My View: Waterfront signs speak to deeper concern over riverside development

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Old Town is a battlefield. The fight pits supporters of commercial development along the waterfront to increase Alexandrias vibrancy against those who believe that such growth will make our historic seaport a much less attractive place to live, work and visit.

Signs are appearing in windowpanes and in front yards all over Old Town with messages indicating that residents feel something authentic about Alexandria is endangered. These signs contain captions reminiscent of an earlier campaign: Dont let Alexandria become another Georgetown. One new sign is in the shape of a lovely star. It is being handed out by the Waterfront Alliance and says Keep Alexandria Authentic. Another, that carries the logo of the Greater Alexandria Preservation Alliance, reads Dont Rezone the Waterfront. (Preserve it for its other historic and cultural values.) Ive heard that someone is about to start handing out a bumper sticker that says Dont BRAC the Waterfront, in obvious reference to the planning fiasco that has West Enders up in arms.

The signs speak to a deeper question: what are the qualities that we want to preserve? Is it the memory of Alexandrias past that is preserved in the architecture of two historic districts? Is it less obvious things like the Aquia Creek sandstone the dinosaur-era volcanic sandstone that forms lintels and sometimes steps? Or is it other things like the relatively pedestrian and pet-friendly nature of Old Town, its historic ambiance and small town feel? Is it the ability to walk to a local restaurant or visit one of the many small shops that are part of the Boutique District, King Street and the waterfront?

I suspect it is all of these things, since they support a sense of place and sustain a particular quality of life. So, what are some of the threats?

Too many noisy and polluting tour buses, too many tourists and the push for projects that will increase the height and mass of new buildings like the proposed Harris Teeter grocery store on South Pitt Street, or the prospect of three 150-room hotels on the waterfront?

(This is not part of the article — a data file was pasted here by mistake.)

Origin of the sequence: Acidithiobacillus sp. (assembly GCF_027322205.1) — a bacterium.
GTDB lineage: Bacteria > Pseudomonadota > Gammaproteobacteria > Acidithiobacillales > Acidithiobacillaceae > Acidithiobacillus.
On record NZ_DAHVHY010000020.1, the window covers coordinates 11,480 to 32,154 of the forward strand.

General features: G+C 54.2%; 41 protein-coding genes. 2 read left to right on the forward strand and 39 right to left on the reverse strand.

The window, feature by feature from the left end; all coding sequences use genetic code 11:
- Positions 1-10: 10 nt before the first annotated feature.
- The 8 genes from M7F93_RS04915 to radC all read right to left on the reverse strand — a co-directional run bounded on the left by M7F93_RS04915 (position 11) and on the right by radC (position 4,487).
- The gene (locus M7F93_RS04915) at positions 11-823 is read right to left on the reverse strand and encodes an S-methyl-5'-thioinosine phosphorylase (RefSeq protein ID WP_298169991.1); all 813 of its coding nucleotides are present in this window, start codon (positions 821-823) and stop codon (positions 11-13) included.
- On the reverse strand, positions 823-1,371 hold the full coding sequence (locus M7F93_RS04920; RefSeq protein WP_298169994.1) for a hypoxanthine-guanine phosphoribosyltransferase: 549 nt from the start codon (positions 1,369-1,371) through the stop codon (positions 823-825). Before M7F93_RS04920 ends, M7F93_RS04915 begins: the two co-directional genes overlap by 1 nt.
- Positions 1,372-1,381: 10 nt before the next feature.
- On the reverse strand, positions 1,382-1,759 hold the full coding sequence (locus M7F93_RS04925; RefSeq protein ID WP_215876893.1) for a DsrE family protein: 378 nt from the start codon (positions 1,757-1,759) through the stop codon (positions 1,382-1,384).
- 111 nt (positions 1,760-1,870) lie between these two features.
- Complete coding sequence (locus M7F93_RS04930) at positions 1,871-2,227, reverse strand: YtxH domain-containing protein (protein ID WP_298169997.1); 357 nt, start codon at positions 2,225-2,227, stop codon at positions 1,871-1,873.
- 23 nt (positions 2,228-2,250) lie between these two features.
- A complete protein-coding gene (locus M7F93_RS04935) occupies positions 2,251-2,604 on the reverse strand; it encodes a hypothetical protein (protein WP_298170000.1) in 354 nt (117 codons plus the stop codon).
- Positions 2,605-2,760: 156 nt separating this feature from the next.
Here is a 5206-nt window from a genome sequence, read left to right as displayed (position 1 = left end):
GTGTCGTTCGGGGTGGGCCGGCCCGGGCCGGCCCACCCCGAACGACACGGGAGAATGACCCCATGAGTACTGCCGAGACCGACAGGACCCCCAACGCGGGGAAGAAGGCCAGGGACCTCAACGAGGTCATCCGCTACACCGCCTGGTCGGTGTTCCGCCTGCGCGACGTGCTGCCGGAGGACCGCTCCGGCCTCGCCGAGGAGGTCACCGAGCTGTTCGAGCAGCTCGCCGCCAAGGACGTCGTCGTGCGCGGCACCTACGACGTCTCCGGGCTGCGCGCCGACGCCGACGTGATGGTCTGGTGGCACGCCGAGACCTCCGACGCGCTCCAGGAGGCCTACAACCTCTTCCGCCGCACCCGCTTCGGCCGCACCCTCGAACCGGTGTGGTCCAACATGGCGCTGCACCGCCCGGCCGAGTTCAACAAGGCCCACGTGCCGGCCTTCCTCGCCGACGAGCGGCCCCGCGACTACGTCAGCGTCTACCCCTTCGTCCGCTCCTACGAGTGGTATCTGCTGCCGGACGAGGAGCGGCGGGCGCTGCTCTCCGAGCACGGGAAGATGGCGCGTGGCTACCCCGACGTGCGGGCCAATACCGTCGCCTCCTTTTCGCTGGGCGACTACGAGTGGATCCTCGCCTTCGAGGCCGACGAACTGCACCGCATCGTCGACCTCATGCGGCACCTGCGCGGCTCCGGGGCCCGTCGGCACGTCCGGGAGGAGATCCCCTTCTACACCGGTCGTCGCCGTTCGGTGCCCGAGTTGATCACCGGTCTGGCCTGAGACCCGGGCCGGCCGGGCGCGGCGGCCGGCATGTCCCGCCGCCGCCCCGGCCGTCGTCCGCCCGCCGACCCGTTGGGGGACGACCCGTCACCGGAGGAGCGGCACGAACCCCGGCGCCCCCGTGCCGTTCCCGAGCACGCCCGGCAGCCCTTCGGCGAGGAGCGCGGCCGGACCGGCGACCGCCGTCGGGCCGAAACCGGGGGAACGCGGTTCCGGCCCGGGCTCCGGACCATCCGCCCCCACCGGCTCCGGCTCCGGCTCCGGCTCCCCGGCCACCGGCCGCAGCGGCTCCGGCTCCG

We should demand that elected officials and city planners, who work for the taxpayers, take into account all these factors before they leap on the revenue bandwagon. There is no reason, and indeed it is incredibly shortsighted, to say that waterfront development must pay for the supposed public improvements, if that development harms the waterfront and Alexandria generally.

Residents in the West End are engaged in an effort to protect their community from the impact of new development and the related transportation fixes that are often no more than a backdoor attempt to encourage yet more (bad) development. Old Town and Rosemont residents, as well as other citizens, are trying to come up with an alternative waterfront plan this summer because they cannot rely on the city council or the citys planning department to do what we have asked them to do.

Are these all signs that residents oppose any new development? No. But their appearance is an indication that many citizens are not pleased by what they see as a city council that often seems out of touch with its constituents.

The writer is co-chair of Citizens for An Alternative Waterfront Plan.

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